A guide to: Luang Prabang

On the banks of the Mekong River sits the sleepy town of Luang Prabang. Here you’ll find sweet little guest houses, homely hostels and welcoming locals. The entire town is a UNESCO World Heritage Site. It is home to former royal palaces and many beautiful temples.

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There are always stands selling fresh fruit smoothies during the day and delicious street food at night. The street food is some of the best I’ve ever tasted. The smell alone is enough to make your mouth water. Huge steaming bowls of noodles, rice and vegetables are laid out like a buffet. There are rows and rows of speared fish and chicken, cooked over makeshift BBQ’s, and even whole pigs heads! You can pay by the plate which allows you to try a bit of each of the local delicacies.

The night market in the centre of town is wonderful. There are stalls selling colourful paintings, traditional garments, jewellery and toys. It still remains my favourite night market, out of all the places I have visited in South East Asia. I bought some exquisite elephant-print trousers to take home with me – the most comfortable trousers I have ever worn!

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You won’t find late-night bars and restaurants in Luang Prabang. Instead, the tourist tradition is to head to the local bowling alley – a short tuk tuk ride away. This is the only place that is still serving alcohol at night and so it has become the social hub for backpackers.

There’s plenty to do and see during the day. For a proper tour of the town, rent bikes and cycle your way around. If you’re lucky, you may catch a glimpse of the monks walking around the grounds of Wat Xieng Thong, or ‘Golden City Temple’. It’s a breath-taking place, especially when the sun is shining down upon it.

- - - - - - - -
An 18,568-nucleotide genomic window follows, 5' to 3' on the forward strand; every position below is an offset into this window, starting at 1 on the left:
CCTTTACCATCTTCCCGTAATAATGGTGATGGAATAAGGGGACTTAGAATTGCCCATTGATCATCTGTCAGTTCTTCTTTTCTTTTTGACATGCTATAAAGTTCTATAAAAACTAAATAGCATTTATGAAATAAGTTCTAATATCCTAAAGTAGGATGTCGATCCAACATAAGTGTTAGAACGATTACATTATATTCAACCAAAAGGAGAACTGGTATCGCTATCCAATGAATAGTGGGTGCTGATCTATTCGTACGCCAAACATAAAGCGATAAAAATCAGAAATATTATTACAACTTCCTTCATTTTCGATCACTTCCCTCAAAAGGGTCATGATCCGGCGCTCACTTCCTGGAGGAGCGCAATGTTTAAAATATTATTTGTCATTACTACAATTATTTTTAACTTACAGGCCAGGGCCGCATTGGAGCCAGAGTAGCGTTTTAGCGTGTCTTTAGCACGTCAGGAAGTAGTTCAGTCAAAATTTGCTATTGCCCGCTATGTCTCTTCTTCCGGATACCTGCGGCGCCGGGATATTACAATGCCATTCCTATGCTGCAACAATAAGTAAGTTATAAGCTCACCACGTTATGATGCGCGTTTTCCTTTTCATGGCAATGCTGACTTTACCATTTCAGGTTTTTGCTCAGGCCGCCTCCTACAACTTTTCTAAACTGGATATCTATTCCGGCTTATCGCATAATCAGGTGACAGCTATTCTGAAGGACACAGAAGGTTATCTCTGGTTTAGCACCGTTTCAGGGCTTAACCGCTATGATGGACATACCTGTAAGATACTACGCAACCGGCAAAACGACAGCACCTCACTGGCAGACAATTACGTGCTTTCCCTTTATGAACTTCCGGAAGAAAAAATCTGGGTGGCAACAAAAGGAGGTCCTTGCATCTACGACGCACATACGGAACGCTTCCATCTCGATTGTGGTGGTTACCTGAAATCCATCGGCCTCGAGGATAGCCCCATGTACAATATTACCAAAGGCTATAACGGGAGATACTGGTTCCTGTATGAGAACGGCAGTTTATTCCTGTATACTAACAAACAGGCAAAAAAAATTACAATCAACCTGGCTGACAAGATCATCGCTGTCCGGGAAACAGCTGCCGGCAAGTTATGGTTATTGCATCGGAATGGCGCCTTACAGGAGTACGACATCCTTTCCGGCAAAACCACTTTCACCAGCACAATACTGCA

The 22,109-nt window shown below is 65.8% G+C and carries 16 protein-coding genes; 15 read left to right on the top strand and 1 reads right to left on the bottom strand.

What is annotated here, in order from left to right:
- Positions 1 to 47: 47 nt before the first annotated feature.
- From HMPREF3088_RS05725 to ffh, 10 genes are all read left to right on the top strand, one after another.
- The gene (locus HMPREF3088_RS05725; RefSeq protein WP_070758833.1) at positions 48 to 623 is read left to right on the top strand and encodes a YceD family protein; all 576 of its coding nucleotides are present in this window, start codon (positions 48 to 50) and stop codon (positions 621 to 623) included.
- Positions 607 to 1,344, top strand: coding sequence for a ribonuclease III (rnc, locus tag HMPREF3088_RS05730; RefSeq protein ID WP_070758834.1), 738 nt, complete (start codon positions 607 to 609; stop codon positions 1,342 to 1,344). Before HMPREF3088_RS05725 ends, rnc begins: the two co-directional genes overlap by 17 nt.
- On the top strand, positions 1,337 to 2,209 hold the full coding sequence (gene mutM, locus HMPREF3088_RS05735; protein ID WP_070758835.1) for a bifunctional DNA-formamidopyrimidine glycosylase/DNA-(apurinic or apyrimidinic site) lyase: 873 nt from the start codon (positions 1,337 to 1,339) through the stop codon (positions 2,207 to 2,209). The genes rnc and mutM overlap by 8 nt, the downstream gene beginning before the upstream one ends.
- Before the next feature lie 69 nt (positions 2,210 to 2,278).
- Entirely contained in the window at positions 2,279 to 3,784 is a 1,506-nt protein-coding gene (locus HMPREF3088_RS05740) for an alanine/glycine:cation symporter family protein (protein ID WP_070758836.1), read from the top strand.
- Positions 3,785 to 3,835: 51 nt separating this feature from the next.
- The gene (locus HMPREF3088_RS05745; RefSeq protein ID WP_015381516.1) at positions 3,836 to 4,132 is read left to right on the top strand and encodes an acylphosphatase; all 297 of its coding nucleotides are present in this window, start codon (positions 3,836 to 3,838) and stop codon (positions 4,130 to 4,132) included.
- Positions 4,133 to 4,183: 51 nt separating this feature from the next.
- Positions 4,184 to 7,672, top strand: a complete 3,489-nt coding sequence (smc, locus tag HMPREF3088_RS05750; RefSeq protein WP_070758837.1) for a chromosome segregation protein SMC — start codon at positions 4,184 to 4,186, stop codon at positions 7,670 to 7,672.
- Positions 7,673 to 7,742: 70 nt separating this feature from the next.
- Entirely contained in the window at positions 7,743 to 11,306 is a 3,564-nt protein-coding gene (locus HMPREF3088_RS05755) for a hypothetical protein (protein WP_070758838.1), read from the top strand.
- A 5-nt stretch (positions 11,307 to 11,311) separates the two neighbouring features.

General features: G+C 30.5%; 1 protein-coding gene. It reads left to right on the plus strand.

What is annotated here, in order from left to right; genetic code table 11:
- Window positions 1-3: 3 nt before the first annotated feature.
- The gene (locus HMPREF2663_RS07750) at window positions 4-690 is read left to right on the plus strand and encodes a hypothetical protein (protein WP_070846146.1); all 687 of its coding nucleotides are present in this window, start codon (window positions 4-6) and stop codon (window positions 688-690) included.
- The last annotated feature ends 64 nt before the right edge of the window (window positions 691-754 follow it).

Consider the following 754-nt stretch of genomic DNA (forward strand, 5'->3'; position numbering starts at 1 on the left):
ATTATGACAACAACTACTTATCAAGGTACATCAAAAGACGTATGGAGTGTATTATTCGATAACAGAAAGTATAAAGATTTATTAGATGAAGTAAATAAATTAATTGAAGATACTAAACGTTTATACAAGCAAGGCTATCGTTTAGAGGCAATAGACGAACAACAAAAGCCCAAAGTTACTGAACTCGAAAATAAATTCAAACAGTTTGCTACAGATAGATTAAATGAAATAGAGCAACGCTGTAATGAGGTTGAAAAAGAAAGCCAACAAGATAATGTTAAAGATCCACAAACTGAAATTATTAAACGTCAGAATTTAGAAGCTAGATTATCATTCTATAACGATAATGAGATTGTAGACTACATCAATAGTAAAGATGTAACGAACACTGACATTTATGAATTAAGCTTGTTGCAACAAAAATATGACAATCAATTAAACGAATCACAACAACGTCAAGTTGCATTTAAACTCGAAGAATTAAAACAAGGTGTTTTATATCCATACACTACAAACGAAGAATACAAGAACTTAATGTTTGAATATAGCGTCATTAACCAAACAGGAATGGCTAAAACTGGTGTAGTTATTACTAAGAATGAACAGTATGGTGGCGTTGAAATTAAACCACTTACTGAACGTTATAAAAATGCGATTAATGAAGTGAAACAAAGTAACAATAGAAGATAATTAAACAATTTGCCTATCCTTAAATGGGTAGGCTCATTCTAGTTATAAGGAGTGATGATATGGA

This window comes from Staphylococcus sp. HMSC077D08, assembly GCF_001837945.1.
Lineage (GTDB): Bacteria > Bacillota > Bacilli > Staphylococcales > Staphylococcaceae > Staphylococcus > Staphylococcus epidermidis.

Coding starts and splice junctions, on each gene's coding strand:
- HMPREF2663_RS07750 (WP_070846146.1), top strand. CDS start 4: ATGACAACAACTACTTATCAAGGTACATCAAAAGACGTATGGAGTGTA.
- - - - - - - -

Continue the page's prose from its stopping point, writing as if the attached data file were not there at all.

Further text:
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Two places you definitely have to visit in Luang Prabang are:

  1. Kuang Si Falls:

This spectacular three tier waterfall may be a 45 minute tuk tuk drive away, but it certainly won’t disappoint. The most popular tourist spot in Luang Prabang, it’s not only the main cascade that people love but also the turquoise pools that it feeds. These pools have formed down the hillside and are the perfect place to go for a swim. Make sure you obey the signs though as some of the pools are sacred. It’s such a beautiful and tranquil place you won’t want to leave. There is also a bear sanctuary at the falls, run by the charity Free the Bears. Here you can see bears that have been rescued from cruel hunters.

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  1. Phu Si Hill:

In the centre of town there are steps that lead up to the top of Phu Si Hill. This is the place to go for the best sunset in Laos. The views are stunning, of the surrounding mountains and meandering rivers. From here you can see the point at which the Mekong and Nam Khan rivers meet. There are temples en route to the top, with Wat Chom Si at the highest peak.

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If I had had more time, I would have loved to see the Buddha statues in Vientiane and explore the beautiful islands of Si Phan Don (commonly know as ‘4000 islands of the Mekong’). I would recommend looking these up too if you’re heading to Laos!

x Morts x

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